A couple of travel writing friends were on a press trip on Tenerife recently to experience some of the ‘real Tenerife’. As well as Teide National Park they’ve been taken to one of our favourites spots on the island, remote Anaga, During a live broadcast for Lonely Planet Abigail King from Inside the Travel Lab mentioned the narrow terraces cut into the steep ravines.
Clearly agricultural terraces are commonplace around the world, but maybe not so much like the ones you find in places like Anaga on Tenerife and on some other Canary Islands.
When you see them for yourself, getting narrower and narrower as they climb up steep hillsides, it rams home just how difficult life on the islands must have been. I say must have been but that should be ‘still is’ for some local farmers. Whilst the majority of the terraces found around the Canary Islands have been abandoned, their owners (or children of farmers) having sought better paid, less difficult occupations in tourism, there are still terraces on Tenerife where you can see farmers tending them in a manner that has changed little over the centuries. It’s one of the reasons we call our walking routes in Anaga ‘Stepping Back in Time’.
The mention of Anaga’s terraces got me thinking about other links to the past which we’ve become so used to seeing that we barely register them. There are many remnants of the past to be found in the Tenerife countryside, here are six more.
They’re not sexy, or particularly pretty to look at, but you’ll find narrow canals all over the island, especially on walking routes in the south of Tenerife where water was scarce and, up until relatively recent times, had to be channelled in from more water rich areas. Quite a few of these still have water rushing and gurgling its way along them.
Connected with the above but more commonly found in northern parts where there’s historically always been more Canarios, are lavaderos. These communal washing areas are where local woman would meet to wash clothes. In a few places, such as the Rambla de Castro in Los Realejos, there was a hierarchy of water usage, with the local washerwoman only getting the water which had already passed through the grounds of some nobleman’s mansion. There is a nicely preserved example in Vilaflor for anyone who doesn’t want to (or can’t) walk far to see this snapshot of past life on Tenerife.
The foundation for many walking trails in all areas of Tenerife are the old trading roads (camino real) which linked village with village and the coast with the hills. Some date back to before the conquest. These are generally easy to spot when you’re on one as they consist of a clearly human-laid cobbles, usually more boulders than cobbles. The upside of these former trading routes is they create ready made paths, the downside is they can be tiring on the feet when you’ve been treading them for a couple of hours.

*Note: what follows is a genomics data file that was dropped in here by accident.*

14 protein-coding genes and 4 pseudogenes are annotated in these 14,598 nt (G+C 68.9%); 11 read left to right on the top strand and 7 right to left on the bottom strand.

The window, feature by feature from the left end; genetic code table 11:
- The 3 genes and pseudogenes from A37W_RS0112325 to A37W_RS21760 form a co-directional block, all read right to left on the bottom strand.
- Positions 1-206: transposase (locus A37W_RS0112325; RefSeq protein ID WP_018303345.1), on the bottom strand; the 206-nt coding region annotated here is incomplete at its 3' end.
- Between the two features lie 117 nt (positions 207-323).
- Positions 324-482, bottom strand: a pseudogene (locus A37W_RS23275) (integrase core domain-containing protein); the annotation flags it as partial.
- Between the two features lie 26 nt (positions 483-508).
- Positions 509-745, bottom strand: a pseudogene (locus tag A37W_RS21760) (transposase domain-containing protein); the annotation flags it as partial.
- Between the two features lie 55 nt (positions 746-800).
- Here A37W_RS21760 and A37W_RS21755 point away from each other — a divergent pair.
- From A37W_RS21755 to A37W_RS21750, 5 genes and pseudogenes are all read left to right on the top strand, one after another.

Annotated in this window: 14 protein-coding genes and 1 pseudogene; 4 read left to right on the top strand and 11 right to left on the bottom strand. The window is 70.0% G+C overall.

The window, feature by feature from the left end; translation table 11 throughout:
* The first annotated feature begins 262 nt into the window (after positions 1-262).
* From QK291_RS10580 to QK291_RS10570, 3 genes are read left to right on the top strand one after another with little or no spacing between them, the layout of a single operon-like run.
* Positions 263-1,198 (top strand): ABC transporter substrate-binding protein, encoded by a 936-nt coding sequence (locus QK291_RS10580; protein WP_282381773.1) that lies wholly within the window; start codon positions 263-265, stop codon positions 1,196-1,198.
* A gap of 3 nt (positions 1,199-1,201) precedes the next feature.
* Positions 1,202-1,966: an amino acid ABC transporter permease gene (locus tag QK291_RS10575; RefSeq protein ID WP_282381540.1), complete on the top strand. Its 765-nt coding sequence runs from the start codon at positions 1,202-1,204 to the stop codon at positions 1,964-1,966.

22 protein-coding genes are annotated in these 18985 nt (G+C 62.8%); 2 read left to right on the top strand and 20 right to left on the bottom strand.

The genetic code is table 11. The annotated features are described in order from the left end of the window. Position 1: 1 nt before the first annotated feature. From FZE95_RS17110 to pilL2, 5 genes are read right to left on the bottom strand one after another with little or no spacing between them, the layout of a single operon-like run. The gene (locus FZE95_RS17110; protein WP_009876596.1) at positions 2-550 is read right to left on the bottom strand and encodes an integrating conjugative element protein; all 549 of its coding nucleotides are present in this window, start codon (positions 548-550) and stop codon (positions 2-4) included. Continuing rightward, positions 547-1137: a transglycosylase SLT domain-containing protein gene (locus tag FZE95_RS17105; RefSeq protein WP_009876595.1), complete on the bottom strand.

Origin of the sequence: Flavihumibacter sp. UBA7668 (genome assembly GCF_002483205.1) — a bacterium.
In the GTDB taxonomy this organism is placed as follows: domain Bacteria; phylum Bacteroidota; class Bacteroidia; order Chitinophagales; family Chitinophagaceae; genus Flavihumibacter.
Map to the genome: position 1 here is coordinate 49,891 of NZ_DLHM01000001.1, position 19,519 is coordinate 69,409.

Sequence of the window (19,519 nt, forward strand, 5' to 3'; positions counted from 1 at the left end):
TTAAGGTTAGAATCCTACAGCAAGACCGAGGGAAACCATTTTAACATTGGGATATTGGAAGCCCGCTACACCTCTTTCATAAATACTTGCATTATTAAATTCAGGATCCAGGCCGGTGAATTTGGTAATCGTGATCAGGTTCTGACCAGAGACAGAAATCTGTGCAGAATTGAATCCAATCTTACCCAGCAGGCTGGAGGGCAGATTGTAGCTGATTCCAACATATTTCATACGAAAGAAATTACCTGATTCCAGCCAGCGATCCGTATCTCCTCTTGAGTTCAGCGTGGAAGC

Every so often in the Tenerife hills you come across a large, distinct circle made from carefully laid stones bordered by a low stone barrier. These are called eras. I’ve been told about discussions people have had regarding what their purpose was, one suggestion was a pen for goats. They are threshing circles, where the wheat was separated from the chaff either by being beaten, stomped or by a special cart pulled by oxen being dragged over the wheat. You often find them next to merchant trails. The hills above the south and south west coast are particular good for era spotting. If you want to see how they actually worked, the Dia de la Trilla near Santiago del Teide in July is a small agricultural festival where wheat is threshed in a variety of ways including by frisky horses and oxen pulling threshing boards.
For a relatively small island there are a lot of religious shrines dotted around the countryside, a few connected with minor, and quite major, miracles including lava-stopping saints. There’s often a good story behind the existence of a shrine and they’re immaculately looked after. One time we wandered into a cave shrine on a hillside to find a group of women singing. It was, well, divine. Another time we hacked our way through overgrown brambles to another cave shrine which was the object of a pilgrimage that not many people know about. Whenever there’s any of these on our walking routes we include the story behind the shrine.
One of our favourite old constructions to be spotted around Tenerife is the lagar – a large, wooden wine press. There’s something quite beautiful about the design and, being made of wood, they blend in perfectly with their surroundings, complimenting rather than detracting from the landscape. Obviously wine growing country is the best place to see lagars but traditional towns are good hunting grounds as well – Santiago del Teide has a couple of the best examples. We have actually sipped grape juice freshly squeezed on one of these old presses, but that was on La Palma.
These are just a handful of some of the links to the past which can be found along Tenerife’s walking routes. We always like to leave some things out, so there are still plenty of surprises to be discovered when you take to the hills.